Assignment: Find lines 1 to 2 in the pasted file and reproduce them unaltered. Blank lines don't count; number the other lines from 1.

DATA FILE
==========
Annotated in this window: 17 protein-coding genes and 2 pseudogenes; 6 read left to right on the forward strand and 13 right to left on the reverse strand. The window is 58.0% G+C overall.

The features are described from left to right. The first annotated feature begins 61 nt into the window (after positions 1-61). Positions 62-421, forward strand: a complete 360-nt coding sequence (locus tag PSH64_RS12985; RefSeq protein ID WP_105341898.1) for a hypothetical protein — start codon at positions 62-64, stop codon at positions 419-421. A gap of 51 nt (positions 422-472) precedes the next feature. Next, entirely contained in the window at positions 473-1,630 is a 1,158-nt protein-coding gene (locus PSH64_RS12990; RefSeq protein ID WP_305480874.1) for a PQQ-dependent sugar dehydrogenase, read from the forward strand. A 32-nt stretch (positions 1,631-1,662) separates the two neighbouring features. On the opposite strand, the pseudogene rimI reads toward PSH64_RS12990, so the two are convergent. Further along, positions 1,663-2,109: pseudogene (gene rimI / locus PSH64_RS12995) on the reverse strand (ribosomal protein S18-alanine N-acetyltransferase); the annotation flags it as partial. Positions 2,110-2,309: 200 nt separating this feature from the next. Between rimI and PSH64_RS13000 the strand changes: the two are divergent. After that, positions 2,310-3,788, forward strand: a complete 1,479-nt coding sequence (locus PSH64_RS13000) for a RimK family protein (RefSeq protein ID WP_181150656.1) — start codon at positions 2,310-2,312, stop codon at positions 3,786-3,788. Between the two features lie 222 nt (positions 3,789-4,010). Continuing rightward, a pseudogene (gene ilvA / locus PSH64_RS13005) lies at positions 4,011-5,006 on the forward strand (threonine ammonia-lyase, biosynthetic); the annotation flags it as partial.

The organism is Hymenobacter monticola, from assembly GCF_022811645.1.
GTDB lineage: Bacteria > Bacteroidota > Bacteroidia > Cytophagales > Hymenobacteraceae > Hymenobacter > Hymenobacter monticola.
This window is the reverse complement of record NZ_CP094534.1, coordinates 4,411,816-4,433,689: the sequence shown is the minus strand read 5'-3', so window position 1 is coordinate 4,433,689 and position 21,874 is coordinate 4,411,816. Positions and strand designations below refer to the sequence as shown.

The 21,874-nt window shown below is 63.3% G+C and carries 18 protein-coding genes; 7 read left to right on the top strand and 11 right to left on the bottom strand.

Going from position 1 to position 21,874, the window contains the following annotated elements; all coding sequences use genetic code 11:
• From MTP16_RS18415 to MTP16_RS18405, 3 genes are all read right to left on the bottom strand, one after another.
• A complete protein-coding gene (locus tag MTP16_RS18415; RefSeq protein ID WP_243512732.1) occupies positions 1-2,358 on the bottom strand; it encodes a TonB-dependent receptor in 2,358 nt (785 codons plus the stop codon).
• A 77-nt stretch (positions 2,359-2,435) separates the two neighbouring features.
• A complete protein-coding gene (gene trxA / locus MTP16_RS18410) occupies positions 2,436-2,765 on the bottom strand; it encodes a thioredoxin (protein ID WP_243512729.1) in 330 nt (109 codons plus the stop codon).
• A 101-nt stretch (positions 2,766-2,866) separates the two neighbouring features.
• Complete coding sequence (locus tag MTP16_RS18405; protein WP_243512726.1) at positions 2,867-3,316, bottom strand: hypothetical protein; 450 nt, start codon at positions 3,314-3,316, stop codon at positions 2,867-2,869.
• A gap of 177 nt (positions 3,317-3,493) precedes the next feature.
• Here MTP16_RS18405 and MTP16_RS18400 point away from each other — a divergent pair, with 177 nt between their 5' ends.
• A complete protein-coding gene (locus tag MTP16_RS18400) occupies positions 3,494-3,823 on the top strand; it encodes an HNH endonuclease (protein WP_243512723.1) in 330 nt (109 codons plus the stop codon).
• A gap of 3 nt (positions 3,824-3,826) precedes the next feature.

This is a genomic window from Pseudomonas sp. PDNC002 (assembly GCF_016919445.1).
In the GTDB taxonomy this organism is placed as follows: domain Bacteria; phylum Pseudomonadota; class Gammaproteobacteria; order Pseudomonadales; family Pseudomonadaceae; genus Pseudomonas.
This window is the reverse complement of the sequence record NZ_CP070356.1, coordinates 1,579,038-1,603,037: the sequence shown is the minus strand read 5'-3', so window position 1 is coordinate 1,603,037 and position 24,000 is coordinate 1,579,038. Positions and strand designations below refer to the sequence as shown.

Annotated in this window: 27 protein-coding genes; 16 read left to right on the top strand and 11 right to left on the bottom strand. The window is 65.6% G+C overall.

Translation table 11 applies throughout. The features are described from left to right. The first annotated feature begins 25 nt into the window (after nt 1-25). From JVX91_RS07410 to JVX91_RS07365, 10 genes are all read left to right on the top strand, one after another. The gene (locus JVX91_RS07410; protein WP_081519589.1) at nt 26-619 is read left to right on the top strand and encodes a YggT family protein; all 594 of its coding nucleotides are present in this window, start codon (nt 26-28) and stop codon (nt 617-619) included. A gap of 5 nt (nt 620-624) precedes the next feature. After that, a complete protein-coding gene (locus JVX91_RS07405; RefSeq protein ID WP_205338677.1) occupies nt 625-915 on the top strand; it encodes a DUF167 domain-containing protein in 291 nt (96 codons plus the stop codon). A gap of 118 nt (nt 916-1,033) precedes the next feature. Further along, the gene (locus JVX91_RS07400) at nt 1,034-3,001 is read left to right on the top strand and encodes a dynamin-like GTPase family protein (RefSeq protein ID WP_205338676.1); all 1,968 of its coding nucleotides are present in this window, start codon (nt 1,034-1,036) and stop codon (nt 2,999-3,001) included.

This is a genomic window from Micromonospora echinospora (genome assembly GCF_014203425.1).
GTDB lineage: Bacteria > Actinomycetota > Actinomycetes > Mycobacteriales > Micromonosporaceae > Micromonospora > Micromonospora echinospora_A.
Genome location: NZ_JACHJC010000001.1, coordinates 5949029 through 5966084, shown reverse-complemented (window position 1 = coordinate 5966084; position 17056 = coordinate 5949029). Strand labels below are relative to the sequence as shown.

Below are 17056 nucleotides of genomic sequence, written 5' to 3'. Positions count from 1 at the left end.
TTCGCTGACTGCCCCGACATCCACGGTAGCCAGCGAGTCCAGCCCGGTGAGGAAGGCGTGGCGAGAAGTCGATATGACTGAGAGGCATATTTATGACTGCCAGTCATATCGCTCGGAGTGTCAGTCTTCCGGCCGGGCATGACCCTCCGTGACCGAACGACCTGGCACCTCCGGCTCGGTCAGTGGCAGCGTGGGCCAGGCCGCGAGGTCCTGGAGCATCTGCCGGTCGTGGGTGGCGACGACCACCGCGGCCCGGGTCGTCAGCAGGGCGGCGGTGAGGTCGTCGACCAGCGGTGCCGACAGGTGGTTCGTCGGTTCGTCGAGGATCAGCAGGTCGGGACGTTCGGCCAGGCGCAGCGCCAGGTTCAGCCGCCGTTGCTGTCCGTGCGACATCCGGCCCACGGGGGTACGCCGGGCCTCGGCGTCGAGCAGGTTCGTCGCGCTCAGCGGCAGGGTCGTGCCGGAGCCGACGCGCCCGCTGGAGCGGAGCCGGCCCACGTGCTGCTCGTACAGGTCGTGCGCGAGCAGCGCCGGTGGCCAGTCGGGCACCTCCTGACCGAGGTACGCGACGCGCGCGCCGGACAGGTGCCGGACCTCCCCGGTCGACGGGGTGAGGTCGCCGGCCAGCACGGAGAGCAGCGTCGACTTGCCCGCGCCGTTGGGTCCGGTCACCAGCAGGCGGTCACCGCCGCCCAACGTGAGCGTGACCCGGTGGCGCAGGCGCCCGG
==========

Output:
Annotated in this window: 17 protein-coding genes and 2 pseudogenes; 6 read left to right on the forward strand and 13 right to left on the reverse strand. The window is 58.0% G+C overall.

The features are described from left to right. The first annotated feature begins 61 nt into the window (after positions 1-61). Positions 62-421, forward strand: a complete 360-nt coding sequence (locus tag PSH64_RS12985; RefSeq protein ID WP_105341898.1) for a hypothetical protein — start codon at positions 62-64, stop codon at positions 419-421. A gap of 51 nt (positions 422-472) precedes the next feature. Next, entirely contained in the window at positions 473-1,630 is a 1,158-nt protein-coding gene (locus PSH64_RS12990; RefSeq protein ID WP_305480874.1) for a PQQ-dependent sugar dehydrogenase, read from the forward strand. A 32-nt stretch (positions 1,631-1,662) separates the two neighbouring features. On the opposite strand, the pseudogene rimI reads toward PSH64_RS12990, so the two are convergent. Further along, positions 1,663-2,109: pseudogene (gene rimI / locus PSH64_RS12995) on the reverse strand (ribosomal protein S18-alanine N-acetyltransferase); the annotation flags it as partial. Positions 2,110-2,309: 200 nt separating this feature from the next. Between rimI and PSH64_RS13000 the strand changes: the two are divergent. After that, positions 2,310-3,788, forward strand: a complete 1,479-nt coding sequence (locus PSH64_RS13000) for a RimK family protein (RefSeq protein ID WP_181150656.1) — start codon at positions 2,310-2,312, stop codon at positions 3,786-3,788. Between the two features lie 222 nt (positions 3,789-4,010). Continuing rightward, a pseudogene (gene ilvA / locus PSH64_RS13005) lies at positions 4,011-5,006 on the forward strand (threonine ammonia-lyase, biosynthetic); the annotation flags it as partial.